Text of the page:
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NY Times editorial on industrial farm animal abuse

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  • carmen_cebs
    May 31, 2008 EDITORIAL The Worst Way of Farming In the past month, two new reports have examined how farm animals are raised in this country. The report funded
    Message 1 of 1 , Jun 1, 2008
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      May 31, 2008
      EDITORIAL
      The Worst Way of Farming
      In the past month, two new reports have examined how farm animals
      are raised in this country. The report funded by the Pew Charitable
      Trusts calls the prevailing system "industrial farm animal
      production." The report from the Union of Concerned Scientists
      prefers the term "confined animal feeding operations."
      No matter what you call it, it adds up to the same thing. Millions
      of animals are crowded together in inhumane conditions, causing
      significant environmental threats and unacceptable health risks for
      workers, their neighbors and all the rest of us.
      The astonishing increase in the number and size of confined animal
      operations has been spawned largely by the very structure of
      American farm supports, which always has been skewed in a way that
      concentrates farming in fewer and fewer hands. As both of these
      reports make clear, the so-called efficiency of industrial animal
      production is an illusion, made possible by cheap grain, cheap water
      and prisonlike confinement systems.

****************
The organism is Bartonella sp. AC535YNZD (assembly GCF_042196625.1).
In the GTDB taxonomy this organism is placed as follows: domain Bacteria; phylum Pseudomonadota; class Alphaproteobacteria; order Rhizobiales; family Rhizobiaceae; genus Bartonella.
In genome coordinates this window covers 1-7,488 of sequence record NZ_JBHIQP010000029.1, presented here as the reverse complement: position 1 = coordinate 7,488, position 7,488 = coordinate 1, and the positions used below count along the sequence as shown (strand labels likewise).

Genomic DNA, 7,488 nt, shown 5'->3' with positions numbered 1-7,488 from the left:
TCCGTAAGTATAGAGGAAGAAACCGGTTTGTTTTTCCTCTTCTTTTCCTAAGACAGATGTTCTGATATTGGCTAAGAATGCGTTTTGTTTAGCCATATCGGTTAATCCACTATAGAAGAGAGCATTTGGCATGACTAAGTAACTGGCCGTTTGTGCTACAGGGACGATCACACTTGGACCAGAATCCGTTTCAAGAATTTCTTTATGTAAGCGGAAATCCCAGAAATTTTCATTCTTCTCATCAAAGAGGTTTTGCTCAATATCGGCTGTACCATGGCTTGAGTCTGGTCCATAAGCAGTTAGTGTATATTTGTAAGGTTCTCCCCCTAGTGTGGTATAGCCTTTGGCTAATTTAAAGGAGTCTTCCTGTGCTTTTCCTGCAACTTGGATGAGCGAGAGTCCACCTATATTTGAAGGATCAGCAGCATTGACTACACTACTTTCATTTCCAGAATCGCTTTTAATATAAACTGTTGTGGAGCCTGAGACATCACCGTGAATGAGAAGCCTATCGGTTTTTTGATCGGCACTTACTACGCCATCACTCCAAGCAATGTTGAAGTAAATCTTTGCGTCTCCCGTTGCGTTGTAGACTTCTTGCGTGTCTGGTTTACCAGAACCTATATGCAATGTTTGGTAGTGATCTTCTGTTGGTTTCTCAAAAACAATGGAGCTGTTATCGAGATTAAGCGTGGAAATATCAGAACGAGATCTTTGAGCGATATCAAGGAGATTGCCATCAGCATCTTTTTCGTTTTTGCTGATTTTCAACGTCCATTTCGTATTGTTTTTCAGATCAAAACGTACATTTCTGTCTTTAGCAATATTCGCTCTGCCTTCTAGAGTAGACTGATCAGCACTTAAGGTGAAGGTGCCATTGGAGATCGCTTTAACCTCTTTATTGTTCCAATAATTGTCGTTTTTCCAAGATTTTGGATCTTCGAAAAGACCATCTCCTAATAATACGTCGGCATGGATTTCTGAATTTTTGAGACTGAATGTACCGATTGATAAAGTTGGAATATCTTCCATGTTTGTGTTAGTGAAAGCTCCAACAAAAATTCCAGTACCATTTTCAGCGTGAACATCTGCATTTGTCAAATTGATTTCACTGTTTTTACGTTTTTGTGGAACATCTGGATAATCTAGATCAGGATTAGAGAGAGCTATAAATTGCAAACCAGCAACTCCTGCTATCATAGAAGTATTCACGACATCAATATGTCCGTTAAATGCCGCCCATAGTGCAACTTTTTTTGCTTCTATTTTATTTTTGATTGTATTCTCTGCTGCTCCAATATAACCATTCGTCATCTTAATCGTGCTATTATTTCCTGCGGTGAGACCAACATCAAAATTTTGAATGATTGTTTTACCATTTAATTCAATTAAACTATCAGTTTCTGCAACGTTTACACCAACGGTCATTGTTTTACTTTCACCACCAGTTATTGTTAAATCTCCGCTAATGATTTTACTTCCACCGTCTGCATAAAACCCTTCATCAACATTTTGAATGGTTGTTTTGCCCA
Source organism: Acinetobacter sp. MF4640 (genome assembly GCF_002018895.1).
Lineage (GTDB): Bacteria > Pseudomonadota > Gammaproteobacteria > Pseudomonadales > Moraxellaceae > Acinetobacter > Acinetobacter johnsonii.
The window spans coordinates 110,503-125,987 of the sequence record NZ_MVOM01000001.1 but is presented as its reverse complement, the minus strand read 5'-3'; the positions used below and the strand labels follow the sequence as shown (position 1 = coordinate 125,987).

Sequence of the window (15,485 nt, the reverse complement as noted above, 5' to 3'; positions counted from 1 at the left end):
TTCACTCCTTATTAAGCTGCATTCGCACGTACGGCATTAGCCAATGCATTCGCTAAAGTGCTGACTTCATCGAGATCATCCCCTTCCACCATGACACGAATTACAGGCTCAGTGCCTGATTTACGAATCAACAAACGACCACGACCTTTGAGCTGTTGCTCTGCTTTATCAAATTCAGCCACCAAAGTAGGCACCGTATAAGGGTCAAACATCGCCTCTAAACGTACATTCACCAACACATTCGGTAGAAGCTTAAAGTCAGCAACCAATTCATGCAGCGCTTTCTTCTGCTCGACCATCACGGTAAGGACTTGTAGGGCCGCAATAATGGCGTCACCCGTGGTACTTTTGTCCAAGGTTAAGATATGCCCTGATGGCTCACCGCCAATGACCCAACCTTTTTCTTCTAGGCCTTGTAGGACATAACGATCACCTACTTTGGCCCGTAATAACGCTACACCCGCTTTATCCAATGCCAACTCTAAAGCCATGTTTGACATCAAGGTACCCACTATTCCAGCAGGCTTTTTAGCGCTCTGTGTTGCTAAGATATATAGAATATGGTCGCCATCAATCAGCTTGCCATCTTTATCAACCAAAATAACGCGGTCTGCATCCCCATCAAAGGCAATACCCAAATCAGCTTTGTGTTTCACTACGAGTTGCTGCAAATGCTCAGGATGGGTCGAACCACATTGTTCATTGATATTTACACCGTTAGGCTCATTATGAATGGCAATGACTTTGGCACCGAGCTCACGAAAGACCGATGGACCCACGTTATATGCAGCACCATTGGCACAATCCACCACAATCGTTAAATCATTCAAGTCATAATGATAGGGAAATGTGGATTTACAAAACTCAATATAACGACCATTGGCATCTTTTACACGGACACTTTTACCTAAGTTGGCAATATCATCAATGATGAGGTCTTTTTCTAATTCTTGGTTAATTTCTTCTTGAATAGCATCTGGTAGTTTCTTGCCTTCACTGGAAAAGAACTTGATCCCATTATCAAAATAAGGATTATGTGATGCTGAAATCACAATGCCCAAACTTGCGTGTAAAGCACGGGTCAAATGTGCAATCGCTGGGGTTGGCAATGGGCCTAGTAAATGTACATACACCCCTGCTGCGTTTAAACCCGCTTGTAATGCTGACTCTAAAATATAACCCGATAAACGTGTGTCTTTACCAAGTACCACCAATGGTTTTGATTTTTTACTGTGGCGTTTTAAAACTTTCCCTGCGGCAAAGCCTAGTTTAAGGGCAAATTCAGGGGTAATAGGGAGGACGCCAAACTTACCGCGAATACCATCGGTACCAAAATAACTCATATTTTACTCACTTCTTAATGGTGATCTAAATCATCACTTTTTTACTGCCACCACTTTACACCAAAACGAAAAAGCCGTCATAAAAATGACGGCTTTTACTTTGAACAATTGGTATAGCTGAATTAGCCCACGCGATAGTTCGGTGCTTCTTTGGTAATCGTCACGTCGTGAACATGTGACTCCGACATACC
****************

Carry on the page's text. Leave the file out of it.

In short, animal husbandry has been turned into animal abuse.
      Manure — traditionally a source of fertilizer — has been turned into
      toxic waste that fouls the air and adjacent water bodies. Crowding
      creates health problems, resulting in the chronic overuse of
      antibiotics.
      And, because the modest profits in confinement operations require
      the lowest possible labor costs, including automated feeding,
      watering and manure-handling systems, these operations have helped
      empty and impoverish rural America.
      The Pew report recommends new laws regulating pollution from
      industrial farms as rigorously as pollution from other industries, a
      phasing-out of confinement systems that restricts "natural movement
      and normal behavior," a ban on antibiotics used only to promote
      animal growth and the application of antitrust laws to encourage
      more competition and less concentration.
      These are all useful guideposts for the next Congress and a new
      administration.
      Copyright 2008 The New York Times Company
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